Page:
🐤 Like a boss

Talking trash about your manager might be therapeutic, but does he or she really deserve it?

Wednesday | November 15th, 2023
Early Chirp

Happy Wednesday, chirpers! And here’s a reminder that your outlook on life is largely a matter of perspective.

For example, you probably don’t have access to a half-billion-dollar yacht or plans to fly off into space next year. But you know who does? Lauren Sanchez, the fiancee of Amazon founder Jeff Bezos.

And as absurd as it might sound, here’s how she described things in a recent interview: “Our lives are pretty normal.”

Um, OK.

-Chris Agee

Markets
NASDAQ
IXIC
$14,119.62
$351.88 (2.56%)
Dow Jones
DJI
$34,875.02
$537.15 (1.56%)
S&P 500
GSPC
$4,504.37
$92.82 (2.10%)
EUR-USD
EURUSD
$1.09
$0.02 (1.74%)
Bitcoin
BTC-USD
$35,255.66
-$1,246.70 (-3.42%)
ChargePoint
CHPT
$3.24
$0.49 (17.64%)
*Market data for this issue is from November 14th, 2023 at 3:58pm EST

🏦 Markets: Who’s ready for some positive inflation news? Well, Wall Street investors certainly are.

Consumer price index numbers surfaced yesterday, showing that inflation was flat last month while most analysts expected a modest increase. This provided another glimmer of hope that inflation rate hikes that have dominated the market recently could be coming to an end.

And all three major stock indexes reacted to the news enthusiastically, boosting gains they’ve already accumulated since the beginning of the month.

World

The Breakdown

A quick look around the world.

The Breakdown Shutterstock

📱 Social disruption: Governments around the world have taken action to limit or regulate the use of TikTok, due to a range of concerns from privacy to potentially dangerous content on the platform. But Nepal recently announced a particularly harsh stance, joining India in implementing an all-out ban on the app nationwide. As one official explained, “TikTok is disrupting our social harmony” and negatively impacting “our family and social structures.”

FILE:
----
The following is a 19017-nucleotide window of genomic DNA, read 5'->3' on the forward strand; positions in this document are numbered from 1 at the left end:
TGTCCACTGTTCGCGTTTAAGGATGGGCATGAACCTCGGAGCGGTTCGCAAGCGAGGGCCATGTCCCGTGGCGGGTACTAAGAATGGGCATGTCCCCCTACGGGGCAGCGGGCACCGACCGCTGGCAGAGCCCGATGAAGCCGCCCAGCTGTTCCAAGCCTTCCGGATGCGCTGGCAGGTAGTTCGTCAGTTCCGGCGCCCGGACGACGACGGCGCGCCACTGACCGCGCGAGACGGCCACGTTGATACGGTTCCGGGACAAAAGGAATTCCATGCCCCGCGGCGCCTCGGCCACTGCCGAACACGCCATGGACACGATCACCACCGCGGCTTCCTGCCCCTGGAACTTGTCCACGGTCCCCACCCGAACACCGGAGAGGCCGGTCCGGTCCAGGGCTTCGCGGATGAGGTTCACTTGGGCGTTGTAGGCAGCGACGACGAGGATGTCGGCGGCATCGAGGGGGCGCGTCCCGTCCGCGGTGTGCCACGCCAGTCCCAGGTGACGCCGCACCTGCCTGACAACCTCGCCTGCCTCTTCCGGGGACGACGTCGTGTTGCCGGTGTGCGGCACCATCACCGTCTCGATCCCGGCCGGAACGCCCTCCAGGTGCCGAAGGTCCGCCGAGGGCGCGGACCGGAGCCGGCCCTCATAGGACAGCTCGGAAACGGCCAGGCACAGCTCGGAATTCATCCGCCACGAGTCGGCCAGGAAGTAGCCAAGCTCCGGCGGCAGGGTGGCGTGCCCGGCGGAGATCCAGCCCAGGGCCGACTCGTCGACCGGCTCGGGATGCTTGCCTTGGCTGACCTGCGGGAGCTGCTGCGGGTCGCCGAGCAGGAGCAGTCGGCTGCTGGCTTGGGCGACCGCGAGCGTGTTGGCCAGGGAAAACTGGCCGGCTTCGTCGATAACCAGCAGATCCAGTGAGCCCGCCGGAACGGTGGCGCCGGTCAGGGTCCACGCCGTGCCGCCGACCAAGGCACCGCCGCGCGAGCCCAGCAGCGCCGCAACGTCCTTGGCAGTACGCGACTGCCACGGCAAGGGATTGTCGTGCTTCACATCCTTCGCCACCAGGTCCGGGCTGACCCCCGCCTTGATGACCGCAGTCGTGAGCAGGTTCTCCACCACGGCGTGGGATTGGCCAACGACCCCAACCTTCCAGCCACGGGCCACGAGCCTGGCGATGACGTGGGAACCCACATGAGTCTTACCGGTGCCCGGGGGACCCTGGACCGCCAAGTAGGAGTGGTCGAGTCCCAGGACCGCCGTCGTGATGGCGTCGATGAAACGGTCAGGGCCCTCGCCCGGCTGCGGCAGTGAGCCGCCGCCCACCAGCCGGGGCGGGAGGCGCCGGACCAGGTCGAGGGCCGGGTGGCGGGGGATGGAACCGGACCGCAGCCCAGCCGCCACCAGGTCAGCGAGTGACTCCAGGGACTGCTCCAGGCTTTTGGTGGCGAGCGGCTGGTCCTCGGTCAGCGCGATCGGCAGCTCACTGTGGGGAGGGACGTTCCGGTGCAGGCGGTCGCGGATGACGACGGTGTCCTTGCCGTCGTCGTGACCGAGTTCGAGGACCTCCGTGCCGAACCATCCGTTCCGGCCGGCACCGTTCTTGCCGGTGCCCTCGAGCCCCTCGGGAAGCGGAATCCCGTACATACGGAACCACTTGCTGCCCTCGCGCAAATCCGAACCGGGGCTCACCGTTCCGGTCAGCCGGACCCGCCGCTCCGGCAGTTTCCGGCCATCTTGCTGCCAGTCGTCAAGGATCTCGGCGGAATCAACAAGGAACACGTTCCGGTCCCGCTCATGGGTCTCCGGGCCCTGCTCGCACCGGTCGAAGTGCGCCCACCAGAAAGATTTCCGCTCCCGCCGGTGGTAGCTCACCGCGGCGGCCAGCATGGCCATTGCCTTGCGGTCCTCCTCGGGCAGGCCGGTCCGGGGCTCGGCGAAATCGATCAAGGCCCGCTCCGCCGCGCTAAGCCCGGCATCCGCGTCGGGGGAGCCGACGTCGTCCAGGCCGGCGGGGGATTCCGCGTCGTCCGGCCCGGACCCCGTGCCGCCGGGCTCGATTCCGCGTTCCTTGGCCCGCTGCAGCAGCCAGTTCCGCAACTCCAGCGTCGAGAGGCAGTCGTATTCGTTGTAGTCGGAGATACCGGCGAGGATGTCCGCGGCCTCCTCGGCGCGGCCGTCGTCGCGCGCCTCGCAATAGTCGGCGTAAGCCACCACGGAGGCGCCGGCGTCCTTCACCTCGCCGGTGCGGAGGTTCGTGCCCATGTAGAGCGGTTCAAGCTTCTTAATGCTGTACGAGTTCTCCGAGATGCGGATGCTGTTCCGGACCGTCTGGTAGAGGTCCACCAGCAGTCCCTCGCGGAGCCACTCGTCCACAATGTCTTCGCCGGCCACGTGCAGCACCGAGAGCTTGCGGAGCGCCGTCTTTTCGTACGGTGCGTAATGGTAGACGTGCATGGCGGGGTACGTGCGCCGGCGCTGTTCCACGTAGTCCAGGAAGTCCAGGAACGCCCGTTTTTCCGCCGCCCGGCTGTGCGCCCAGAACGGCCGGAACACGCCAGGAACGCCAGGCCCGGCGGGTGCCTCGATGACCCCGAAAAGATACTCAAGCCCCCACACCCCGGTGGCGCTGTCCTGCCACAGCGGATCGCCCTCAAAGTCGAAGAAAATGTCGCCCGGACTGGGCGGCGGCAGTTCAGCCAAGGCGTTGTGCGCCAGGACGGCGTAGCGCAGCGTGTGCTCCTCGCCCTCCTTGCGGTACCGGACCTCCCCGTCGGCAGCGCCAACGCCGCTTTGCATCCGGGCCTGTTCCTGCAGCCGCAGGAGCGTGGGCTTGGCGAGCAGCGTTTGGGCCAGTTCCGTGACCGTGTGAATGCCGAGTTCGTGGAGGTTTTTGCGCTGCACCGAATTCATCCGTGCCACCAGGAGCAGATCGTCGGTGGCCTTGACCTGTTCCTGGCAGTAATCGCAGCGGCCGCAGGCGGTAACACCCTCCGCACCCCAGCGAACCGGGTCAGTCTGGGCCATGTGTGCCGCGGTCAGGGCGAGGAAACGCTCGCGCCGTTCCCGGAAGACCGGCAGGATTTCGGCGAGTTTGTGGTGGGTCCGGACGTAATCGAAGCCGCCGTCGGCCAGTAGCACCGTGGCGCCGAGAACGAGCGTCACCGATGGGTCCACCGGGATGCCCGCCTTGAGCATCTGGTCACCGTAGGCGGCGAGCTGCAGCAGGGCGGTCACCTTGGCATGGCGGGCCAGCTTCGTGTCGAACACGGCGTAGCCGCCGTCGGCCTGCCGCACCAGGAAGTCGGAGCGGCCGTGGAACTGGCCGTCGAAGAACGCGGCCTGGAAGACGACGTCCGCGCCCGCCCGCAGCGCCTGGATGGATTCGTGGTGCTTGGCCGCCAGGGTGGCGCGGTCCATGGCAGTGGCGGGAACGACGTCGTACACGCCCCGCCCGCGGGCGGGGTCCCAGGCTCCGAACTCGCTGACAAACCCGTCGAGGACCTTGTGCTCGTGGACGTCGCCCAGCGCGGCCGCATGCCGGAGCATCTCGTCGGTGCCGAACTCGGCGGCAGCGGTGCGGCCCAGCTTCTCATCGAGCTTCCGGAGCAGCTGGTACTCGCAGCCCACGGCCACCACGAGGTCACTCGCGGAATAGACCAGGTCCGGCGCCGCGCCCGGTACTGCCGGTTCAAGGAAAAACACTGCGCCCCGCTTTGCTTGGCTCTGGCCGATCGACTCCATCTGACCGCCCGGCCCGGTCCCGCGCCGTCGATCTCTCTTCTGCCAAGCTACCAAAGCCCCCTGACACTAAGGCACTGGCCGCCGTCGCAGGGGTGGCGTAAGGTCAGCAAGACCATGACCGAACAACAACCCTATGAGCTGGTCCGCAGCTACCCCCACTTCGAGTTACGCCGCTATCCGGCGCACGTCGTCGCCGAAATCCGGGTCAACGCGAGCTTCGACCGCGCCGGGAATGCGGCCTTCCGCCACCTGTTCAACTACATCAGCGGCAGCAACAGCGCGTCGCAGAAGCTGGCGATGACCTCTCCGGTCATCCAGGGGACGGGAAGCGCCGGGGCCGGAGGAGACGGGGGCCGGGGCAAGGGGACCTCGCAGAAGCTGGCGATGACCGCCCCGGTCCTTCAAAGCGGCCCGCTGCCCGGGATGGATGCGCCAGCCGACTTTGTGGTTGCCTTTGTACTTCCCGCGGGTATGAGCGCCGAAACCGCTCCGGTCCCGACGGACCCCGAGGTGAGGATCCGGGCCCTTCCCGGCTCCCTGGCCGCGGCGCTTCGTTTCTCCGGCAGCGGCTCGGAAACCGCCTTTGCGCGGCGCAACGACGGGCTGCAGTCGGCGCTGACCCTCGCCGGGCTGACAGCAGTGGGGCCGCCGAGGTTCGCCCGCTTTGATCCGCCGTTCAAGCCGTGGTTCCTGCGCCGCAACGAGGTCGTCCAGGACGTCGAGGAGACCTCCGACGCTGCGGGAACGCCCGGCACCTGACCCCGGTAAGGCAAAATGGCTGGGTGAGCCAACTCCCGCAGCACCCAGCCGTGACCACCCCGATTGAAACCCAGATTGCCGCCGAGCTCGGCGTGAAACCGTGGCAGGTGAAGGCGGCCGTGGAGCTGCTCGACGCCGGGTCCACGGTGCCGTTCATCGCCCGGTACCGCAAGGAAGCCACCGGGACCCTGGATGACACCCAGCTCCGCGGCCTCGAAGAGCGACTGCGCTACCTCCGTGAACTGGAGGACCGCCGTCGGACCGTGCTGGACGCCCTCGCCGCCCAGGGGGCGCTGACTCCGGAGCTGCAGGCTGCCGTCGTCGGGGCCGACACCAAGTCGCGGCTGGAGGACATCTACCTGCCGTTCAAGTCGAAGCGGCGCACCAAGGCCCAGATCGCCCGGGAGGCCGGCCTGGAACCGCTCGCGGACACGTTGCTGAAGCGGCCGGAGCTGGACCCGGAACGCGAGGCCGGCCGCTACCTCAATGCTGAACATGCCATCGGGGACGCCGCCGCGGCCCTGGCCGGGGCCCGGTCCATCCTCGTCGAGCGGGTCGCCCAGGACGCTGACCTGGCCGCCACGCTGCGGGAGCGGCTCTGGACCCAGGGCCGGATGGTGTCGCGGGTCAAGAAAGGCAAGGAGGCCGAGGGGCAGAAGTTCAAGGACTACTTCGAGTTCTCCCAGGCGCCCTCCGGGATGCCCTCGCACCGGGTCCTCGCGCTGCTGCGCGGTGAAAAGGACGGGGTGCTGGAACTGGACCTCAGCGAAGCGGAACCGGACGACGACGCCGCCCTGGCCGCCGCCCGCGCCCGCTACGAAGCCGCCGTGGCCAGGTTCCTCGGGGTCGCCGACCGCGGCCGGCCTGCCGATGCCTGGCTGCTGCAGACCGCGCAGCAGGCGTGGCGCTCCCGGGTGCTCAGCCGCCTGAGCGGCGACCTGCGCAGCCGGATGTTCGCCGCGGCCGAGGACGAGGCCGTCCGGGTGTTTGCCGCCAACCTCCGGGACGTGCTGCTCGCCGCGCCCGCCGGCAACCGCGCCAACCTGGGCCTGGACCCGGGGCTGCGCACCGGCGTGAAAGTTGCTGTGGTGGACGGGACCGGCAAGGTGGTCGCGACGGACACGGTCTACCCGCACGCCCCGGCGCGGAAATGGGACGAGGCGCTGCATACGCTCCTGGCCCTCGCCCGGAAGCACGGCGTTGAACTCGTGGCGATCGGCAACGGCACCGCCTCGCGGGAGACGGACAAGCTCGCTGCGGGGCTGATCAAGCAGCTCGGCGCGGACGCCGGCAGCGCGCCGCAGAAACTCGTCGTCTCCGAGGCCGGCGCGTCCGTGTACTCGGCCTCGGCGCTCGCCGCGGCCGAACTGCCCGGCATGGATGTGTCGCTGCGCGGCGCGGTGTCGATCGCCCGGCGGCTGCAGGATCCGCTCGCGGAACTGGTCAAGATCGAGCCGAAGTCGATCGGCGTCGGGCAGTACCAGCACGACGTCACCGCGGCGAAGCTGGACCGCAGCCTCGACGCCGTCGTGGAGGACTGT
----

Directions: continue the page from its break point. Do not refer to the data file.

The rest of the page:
💵 Keep it separated: It’s about to become easier to divvy up expenses using the digital payment app Venmo. The company, which is owned by PayPal, unveiled a new feature this week that will help automate standard bookkeeping tasks. In addition to allowing users to separate expenses by type — i.e., vacation, household bills, activities — the Venmo Group feature also promises to make it easier for customers to calculate and budget how much they’re spending.

🎲 Betting big: A new gambling function under the ESPN umbrella officially launched in 17 states yesterday, and it represented a huge investment from PENN Entertainment. The company previously lost nearly $1 billion when it purchased Barstool Sports and saw the resulting app fail to capture more than a tiny sliver of the potentially lucrative online sports betting market. It’s hoping that teaming up with ESPN for a new venture — ESPN Bet — will help reverse its fortunes.

⛓️ Beg your pardon: As if Russian Leader Vladimir Putin needed more negative press, reports indicate he recently granted a reprieve for a criminal convicted for aiding in the plot to murder journalist Anna Politkovskaya in 2006. Sergei Khadzhikurbanov was sentenced to 20 years in prison in 2014 but recently became one of the latest inmates to receive a pardon from the Kremlin in exchange for fighting in the country’s ongoing war with Ukraine.